The features can be toggled separately, although you probably won't see much of an effect if you just disable the dither filter. Also, I have run into some visual glitches before if I just change the AA mode and leave dithering untouched, but YMMV. So, the order of importance would in my opinion be, first the anti-aliasing, second the dither filter. To disable only one of the two, you just have to leave off the corresponding codes, which is easy in this case, as it just so happens that one of the two codes (the one with the lower address) toggles the dither filter, while the other (with the higher address) changes the AA mode.

    Let's have another look at the Mario Kart 64 (US) codes:
    810EB3DC 0000 and 810EB40C 0000 = disable the dither filter (original value was 0001, filter enabled)
    810EB3DE 3216 and 810EB40E 3216 = change the AA mode to resample only (original value was 3016, AA and resample)

    Thus, if you only activate the first two codes above, it'll only disable the dither filter, and if you only activate the last two, it'll only disable AA.
     
  14. SonicIce1

    SonicIce1 Newly Registered

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    Here's a bunch of old Vram dumps from the Gameshark I had.
    http://jord.altervista.org/n64.zip
    I guess the image is captured before the filtering/AA is applied. Weird how some of them like Goldeneye's menus are cropped off.
    Also did anyone ever notice that when pausing Mario Kart 64, the AA becomes disabled?

    Here's a shot of regular, and with the Gameshark codes posted. Taken through S-video into a capture card. You can clearly see how much sharper the rocks are, and also the Mario sprite.

    [​IMG]
    You know what's funny. The devs put so much work into adding this AA/filtering, and here we are trying to get rid of it.
     
    Last edited by a moderator: Jul 6, 2017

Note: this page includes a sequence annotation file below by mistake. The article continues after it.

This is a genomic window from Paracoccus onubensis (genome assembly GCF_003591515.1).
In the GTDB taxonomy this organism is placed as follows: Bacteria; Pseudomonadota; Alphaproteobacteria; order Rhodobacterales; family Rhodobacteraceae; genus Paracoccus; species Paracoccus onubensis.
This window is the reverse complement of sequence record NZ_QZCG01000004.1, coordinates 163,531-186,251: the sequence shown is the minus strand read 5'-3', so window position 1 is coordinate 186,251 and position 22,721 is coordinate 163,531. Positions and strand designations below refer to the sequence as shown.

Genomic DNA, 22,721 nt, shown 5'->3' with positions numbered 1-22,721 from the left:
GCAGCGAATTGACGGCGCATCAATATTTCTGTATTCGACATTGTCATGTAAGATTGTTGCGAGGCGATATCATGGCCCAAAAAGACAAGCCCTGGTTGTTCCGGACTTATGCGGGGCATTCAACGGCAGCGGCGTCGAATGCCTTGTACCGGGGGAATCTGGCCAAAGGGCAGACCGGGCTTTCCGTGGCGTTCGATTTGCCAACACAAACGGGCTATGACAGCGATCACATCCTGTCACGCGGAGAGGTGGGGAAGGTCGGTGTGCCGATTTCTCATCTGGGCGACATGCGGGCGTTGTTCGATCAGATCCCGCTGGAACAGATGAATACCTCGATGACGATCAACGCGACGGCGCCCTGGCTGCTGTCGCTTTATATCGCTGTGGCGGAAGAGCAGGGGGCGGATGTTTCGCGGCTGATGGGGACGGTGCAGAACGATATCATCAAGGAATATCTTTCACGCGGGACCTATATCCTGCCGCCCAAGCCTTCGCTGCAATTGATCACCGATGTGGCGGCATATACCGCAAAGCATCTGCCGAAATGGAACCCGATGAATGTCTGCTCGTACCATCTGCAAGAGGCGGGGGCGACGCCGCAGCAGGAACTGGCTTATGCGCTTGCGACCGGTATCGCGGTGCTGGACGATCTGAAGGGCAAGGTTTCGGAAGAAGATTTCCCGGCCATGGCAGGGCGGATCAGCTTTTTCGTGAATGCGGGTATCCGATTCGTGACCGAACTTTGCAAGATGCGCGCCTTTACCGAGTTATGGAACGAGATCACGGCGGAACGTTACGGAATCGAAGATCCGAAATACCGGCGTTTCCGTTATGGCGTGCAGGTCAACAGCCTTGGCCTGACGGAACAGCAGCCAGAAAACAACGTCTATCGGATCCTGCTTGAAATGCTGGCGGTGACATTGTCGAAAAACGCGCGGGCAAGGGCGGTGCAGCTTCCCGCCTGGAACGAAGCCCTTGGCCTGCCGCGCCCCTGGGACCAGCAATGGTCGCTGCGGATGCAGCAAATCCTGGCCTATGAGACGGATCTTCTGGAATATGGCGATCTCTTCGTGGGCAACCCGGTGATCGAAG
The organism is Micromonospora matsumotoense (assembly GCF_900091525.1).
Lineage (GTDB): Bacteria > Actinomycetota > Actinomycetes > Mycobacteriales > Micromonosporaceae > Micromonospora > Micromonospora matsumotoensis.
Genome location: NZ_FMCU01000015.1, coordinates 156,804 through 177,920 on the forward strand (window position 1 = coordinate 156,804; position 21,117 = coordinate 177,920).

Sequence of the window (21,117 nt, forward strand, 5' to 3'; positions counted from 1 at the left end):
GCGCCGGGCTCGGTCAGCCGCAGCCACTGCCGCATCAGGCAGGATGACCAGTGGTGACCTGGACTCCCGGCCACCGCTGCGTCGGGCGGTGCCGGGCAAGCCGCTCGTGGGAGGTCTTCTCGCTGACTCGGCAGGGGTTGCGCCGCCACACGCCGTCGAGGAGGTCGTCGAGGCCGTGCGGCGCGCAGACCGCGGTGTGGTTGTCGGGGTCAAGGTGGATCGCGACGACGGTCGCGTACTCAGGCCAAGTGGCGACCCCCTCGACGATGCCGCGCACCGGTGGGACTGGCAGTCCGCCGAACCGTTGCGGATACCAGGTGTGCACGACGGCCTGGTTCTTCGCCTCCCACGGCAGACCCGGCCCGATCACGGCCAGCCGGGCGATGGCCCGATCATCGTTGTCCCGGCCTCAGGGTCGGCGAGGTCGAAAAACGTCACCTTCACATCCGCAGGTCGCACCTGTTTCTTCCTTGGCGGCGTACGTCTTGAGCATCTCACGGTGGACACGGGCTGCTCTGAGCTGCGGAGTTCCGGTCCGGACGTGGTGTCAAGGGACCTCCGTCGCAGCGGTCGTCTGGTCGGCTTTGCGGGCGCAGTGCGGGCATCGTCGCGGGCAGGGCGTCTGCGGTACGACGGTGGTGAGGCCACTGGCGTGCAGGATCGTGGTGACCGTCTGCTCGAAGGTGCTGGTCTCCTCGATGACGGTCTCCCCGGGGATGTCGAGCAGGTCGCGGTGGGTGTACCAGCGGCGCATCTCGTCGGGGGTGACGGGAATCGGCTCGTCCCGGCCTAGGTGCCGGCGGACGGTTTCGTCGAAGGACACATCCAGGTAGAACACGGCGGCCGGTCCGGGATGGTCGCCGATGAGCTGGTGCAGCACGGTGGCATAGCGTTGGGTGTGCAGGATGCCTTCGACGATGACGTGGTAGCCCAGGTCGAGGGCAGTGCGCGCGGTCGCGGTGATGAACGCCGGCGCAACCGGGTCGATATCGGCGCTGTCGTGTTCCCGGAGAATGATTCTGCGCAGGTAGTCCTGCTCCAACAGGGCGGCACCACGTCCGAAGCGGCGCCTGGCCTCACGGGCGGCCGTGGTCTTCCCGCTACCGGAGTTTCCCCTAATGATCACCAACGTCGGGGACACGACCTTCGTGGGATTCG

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  15. rso

    rso Not a member. You're imagining things.

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    "The devs" also put much work in not having RGB output (at least not for long)... Not all decisions made are necessarily good decisions.
     
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  16. xadox

    xadox Member

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    After testing some games with AA/dithering disabled I must say that I prefere the muddy AA look :)
     
  17. rso

    rso Not a member. You're imagining things.

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    If you don't mind me asking, what signal are you using? Composhite, S-Video, RGB, HDMI?
     
  18. Poregon

    Poregon Member

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    From personal experience using RGB (all just opinions):
    - All Rare games look better with it off.
    - Zelda titles look better off.
    - Mario games with blocky simplistic polygons and textures look fantastic. You can see more detail on Mario Kart/SM64/Golf.
    - If you add scanlines, it really adds to the benefit.
    - Gauntlet Legends looks much much better.
    - All 2D games like Magical Tetris/Dr. Mario look much much better.
    - Duke Nukem 3D is the best representative of this feature -- It clears the screen up significantly.
     
  19. brainpann

    brainpann <B>Site Supporter 2012</B><BR><B>Site Supporter 20

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    Has anyone tried Starfox 64? I feel like the AA was cranked up to 11 on tgat game.
     
  20. xadox

    xadox Member

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    RGB on 20" Sony PVM.